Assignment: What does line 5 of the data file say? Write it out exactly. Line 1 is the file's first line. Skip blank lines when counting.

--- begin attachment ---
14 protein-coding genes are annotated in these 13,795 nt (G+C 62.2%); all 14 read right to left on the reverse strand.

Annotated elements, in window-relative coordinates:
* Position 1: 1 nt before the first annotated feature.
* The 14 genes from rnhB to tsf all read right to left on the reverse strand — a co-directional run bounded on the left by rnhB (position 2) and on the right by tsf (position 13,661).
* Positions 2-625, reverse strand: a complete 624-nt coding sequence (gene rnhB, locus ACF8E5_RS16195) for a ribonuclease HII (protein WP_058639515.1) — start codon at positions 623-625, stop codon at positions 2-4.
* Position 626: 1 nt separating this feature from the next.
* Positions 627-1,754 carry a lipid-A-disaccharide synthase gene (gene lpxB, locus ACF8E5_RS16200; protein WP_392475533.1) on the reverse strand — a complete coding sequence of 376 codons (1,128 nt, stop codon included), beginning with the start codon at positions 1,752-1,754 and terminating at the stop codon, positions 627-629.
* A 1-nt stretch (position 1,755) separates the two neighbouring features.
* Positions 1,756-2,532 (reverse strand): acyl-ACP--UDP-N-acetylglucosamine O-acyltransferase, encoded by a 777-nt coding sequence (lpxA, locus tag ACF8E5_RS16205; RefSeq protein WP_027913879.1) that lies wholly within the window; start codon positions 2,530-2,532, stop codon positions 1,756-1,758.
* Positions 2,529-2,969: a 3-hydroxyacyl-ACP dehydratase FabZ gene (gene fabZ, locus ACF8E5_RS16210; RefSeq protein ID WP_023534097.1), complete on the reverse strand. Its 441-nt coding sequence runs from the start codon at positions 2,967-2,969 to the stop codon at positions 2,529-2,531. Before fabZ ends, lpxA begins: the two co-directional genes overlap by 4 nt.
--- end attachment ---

* Positions 2-625, reverse strand: a complete 624-nt coding sequence (gene rnhB, locus ACF8E5_RS16195) for a ribonuclease HII (protein WP_058639515.1) — start codon at positions 623-625, stop codon at positions 2-4.